Michigan. Trey Burke and Tim Hardaway Jr. are gone, and no one seems to actually know how badly Mitch McGary's back is ailing him. No disrespect to Glenn Robinson III or Nik Stauskas, but I have to question whether the voters putting Michigan in the Top 10 recognize that those two guys will have to carry the team at various points throughout the year.

    NCAA Tournament Sleeper?

    Sleeper to make the Final Four: Southern Miss. At long last, Memphis is no longer in Conference USA, but that hardly means the conference is suddenly sending a hapless auto bid to the slaughter. Led by Jerrold Brooks and Neil Watson, the Golden Eagles should be tough to beat. And in case you aren't already pulling for Southern Miss, imagine the high comedy of hearing announcers pronounce Ude Ifeanyichukwa's name.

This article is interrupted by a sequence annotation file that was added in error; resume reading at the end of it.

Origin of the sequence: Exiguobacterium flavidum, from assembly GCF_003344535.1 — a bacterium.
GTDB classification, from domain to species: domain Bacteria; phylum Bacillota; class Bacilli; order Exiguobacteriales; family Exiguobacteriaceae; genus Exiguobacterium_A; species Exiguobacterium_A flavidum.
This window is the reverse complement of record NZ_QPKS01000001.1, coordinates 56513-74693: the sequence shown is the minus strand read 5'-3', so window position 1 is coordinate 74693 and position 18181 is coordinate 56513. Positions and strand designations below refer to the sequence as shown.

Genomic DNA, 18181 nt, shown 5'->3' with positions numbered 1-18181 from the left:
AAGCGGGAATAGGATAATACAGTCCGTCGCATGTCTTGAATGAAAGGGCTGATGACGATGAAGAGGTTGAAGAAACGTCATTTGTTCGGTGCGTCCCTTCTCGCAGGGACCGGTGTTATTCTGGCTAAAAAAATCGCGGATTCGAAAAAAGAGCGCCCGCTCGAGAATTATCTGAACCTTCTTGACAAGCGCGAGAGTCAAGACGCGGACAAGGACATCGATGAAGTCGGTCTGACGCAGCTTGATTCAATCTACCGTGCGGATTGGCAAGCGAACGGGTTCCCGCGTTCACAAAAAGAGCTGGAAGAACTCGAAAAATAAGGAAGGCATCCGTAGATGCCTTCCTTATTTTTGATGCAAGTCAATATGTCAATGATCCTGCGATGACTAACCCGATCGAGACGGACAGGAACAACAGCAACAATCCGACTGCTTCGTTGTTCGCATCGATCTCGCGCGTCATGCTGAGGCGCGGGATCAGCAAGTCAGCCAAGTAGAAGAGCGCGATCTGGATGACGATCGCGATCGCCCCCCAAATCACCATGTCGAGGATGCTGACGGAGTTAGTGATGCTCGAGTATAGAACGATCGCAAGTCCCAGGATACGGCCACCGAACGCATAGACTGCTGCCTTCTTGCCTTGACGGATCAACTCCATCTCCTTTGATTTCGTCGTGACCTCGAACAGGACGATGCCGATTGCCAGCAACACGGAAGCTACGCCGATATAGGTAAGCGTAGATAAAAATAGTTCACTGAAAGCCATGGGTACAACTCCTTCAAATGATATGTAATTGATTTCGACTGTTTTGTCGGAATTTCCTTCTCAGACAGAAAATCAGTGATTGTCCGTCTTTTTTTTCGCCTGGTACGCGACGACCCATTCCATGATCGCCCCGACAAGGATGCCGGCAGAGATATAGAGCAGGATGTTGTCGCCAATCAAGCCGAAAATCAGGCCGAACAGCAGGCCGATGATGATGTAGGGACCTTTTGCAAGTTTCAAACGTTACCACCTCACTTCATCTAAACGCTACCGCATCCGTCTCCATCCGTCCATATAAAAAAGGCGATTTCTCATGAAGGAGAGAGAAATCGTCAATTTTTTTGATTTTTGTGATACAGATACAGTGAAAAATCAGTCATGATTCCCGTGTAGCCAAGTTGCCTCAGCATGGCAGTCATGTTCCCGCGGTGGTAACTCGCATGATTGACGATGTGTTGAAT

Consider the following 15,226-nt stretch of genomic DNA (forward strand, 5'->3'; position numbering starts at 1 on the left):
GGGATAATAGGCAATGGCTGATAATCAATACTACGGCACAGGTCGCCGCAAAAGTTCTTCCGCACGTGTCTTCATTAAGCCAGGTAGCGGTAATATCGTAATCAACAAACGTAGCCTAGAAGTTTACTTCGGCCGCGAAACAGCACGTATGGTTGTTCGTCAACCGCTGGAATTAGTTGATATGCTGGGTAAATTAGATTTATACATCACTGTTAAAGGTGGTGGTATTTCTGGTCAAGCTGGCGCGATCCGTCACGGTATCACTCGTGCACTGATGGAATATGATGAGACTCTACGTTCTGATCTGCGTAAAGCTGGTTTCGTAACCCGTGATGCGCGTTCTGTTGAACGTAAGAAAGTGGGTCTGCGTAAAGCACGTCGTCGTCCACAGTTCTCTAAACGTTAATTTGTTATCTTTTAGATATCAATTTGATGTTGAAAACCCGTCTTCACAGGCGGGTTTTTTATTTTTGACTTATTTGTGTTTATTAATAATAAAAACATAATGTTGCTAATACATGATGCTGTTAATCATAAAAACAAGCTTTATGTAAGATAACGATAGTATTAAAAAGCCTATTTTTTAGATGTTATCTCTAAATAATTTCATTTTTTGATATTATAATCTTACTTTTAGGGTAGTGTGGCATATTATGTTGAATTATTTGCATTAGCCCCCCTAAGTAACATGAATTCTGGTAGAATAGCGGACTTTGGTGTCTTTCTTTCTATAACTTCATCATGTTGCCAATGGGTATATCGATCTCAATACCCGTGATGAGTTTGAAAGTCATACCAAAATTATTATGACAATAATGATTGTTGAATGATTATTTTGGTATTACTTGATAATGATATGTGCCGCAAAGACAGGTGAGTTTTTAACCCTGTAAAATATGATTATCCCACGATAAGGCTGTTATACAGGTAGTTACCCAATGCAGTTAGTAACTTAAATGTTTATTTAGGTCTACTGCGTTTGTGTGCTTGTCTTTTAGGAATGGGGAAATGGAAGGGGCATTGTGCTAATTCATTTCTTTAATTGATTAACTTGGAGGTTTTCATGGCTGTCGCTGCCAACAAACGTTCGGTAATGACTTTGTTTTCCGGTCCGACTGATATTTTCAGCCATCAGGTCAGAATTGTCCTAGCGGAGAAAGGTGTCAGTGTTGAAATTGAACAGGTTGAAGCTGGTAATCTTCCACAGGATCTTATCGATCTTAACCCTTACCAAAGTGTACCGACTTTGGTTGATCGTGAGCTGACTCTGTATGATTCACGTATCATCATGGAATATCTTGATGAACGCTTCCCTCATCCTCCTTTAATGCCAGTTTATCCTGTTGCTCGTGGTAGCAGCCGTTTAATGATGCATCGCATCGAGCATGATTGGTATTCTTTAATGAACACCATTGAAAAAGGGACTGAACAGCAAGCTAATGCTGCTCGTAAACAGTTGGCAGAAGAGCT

Sleeper to win one game: Chicago State. The Cougars probably won't even make the tournament, but if they get there, they'll have nine seniors who would love nothing more than to make history by being the first No. 16 seed to beat a No. 1 seed.

    National Champion?

    Oklahoma State. The Cowboys had six players who scored at least 100 points last year, and all six of those players are one year older, one year wiser and one year more determined to cut down the nets. In what figures to be a regular season devoted to the successes of freshmen, my championship money (at 35/1 odds, nonetheless) is on a team full of players that have actually competed at this level before.

Doug Brodess